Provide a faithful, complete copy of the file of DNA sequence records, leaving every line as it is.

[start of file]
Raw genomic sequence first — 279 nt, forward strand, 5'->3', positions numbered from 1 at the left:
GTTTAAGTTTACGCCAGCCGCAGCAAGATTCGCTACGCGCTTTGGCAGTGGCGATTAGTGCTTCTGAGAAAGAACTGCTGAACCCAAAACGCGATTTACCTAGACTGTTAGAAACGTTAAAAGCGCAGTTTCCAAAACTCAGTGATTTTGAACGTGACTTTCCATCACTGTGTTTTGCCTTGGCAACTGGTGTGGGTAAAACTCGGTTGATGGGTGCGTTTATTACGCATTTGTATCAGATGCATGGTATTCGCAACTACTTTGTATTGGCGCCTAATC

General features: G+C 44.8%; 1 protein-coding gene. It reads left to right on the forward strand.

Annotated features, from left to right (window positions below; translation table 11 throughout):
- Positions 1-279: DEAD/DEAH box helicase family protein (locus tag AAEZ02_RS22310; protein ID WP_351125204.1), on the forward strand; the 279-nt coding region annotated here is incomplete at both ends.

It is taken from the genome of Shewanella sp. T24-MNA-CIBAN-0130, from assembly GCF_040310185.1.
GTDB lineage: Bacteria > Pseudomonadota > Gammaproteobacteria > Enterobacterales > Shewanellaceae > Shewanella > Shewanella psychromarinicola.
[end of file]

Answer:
Raw genomic sequence first — 279 nt, forward strand, 5'->3', positions numbered from 1 at the left:
GTTTAAGTTTACGCCAGCCGCAGCAAGATTCGCTACGCGCTTTGGCAGTGGCGATTAGTGCTTCTGAGAAAGAACTGCTGAACCCAAAACGCGATTTACCTAGACTGTTAGAAACGTTAAAAGCGCAGTTTCCAAAACTCAGTGATTTTGAACGTGACTTTCCATCACTGTGTTTTGCCTTGGCAACTGGTGTGGGTAAAACTCGGTTGATGGGTGCGTTTATTACGCATTTGTATCAGATGCATGGTATTCGCAACTACTTTGTATTGGCGCCTAATC

General features: G+C 44.8%; 1 protein-coding gene. It reads left to right on the forward strand.

Annotated features, from left to right (window positions below; translation table 11 throughout):
- Positions 1-279: DEAD/DEAH box helicase family protein (locus tag AAEZ02_RS22310; protein ID WP_351125204.1), on the forward strand; the 279-nt coding region annotated here is incomplete at both ends.

It is taken from the genome of Shewanella sp. T24-MNA-CIBAN-0130, from assembly GCF_040310185.1.
GTDB lineage: Bacteria > Pseudomonadota > Gammaproteobacteria > Enterobacterales > Shewanellaceae > Shewanella > Shewanella psychromarinicola.